In order to achieve carbon neutrality in the future, the shipping industry needs to explore the commercial development of new fuels, and work is well under way. Synthetic fuels, ammonia, battery installations and hydrogen fuel cell solutions are battling for position.
Currently, LNG is positioned as the bridge fuel for an energy efficient future, until greener alternatives become commercially viable. Over the last few years, the number of newbuild orders for LNG-fuelled vessels has increased rapidly.
While the newbuild orders using LNG as a fuel are mainly containers, crude oil and chemical tankers, and cruise ships, existing ships include passenger ferries and offshore support vessels.
Looking further ahead, however, industry analysts expect ammonia, green hydrogen and synthetic fuels to play a crucial role in the fuel mix post-2030.
Hydrogen fuel cells have proven their performance in a variety of applications, including buses, trucks, cars, forklifts and even passenger trains. Much like batteries, fuel cells produce electricity through an electro-chemical process. With a fuel cell, energy is stored separately in the form of hydrogen fuel; as long as the fuel is available, it can act as a generator. The only emissions from a fuel cell are water vapour and heat.
Additionally, hydrogen fuel can be produced from renewable sources, including solar, wind, hydroelectric, and geothermal energy, as a result this approach has been hailed as a viable zero-emission solution.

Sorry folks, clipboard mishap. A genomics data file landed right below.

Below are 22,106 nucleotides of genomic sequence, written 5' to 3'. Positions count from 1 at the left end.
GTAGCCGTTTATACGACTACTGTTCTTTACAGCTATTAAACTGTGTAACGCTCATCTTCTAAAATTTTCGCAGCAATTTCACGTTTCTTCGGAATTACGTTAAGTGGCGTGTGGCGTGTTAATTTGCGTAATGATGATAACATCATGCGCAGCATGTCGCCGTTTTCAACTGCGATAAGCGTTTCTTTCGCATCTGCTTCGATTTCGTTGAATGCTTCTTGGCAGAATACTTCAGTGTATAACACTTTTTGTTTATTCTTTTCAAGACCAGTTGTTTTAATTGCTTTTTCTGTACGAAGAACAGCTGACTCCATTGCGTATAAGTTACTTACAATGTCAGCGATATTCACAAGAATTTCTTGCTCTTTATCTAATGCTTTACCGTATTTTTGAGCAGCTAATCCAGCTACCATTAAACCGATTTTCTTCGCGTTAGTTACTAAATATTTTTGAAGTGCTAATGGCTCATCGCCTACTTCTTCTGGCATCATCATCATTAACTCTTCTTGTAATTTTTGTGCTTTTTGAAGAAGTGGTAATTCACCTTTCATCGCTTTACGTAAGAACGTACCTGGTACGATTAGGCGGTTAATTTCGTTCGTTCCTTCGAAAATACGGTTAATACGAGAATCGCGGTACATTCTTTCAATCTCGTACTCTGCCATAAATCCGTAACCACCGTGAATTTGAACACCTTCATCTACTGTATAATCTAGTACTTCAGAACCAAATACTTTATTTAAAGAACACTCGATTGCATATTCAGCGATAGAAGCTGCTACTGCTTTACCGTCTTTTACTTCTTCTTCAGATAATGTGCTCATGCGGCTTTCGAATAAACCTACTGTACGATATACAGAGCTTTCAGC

However, there are drawbacks – hydrogen must be stored in high pressure or low temperature environments, making it extremely costly. Other hurdles are in the refuelling infrastructure and hydrogen availability in ports. This infrastructure will need to be developed before the technology can be deployed to its full potential.
Synthetic fuels and ammonia could, to some extent, work with existing internal combustion engines. Nevertheless, there are still challenges to overcome, especially with ammonia, which is toxic and highly corrosive.
The fuel has promise, however, as engine development is ongoing and is accompanied by initiatives to develop the supporting infrastructure required to ensure a stable supply of the potential fuel.
Most recently, Japanese shipping company NYK Line signed a joint research and development agreement with Japan Marine United Corporation and Nippon Kaiji Kyokai (ClassNK) to explore the commercialisation of an ammonia gas carrier (AFAGC) and an ammonia floating storage and regasification barge (A-FSRB) – both of which would use ammonia as the main fuel.
The joint initiative aims not only to utilise ammonia as a marine fuel but also to establish methods for the mass transportation and supply of ammonia; currently, large-scale marine transportation of ammonia is currently carried out by multipurpose LPG (liquefied petroleum gas) vessels.
NYK explained: “As demand for ammonia fuel is foreseen to expand, the need for a transportation infrastructure for stable supply is expected to increase. Thus, the companies have decided to start this joint R&D of AFAGC and A-FSRB.
“The project is expected to contribute to the early introduction of ammonia fuel by utilising the barge as an alternative to land facilities (storage tanks, regasification facilities, etc.) for the stable supply of ammonia fuel.”
Still, ammonia is just one part of the puzzle. There needs to be widespread production of all types of fuel on the supply side in order to meet industry demands. The likely scenario, in a bid to achieve climate neutrality by 2050, is the use of a combination of different fuels.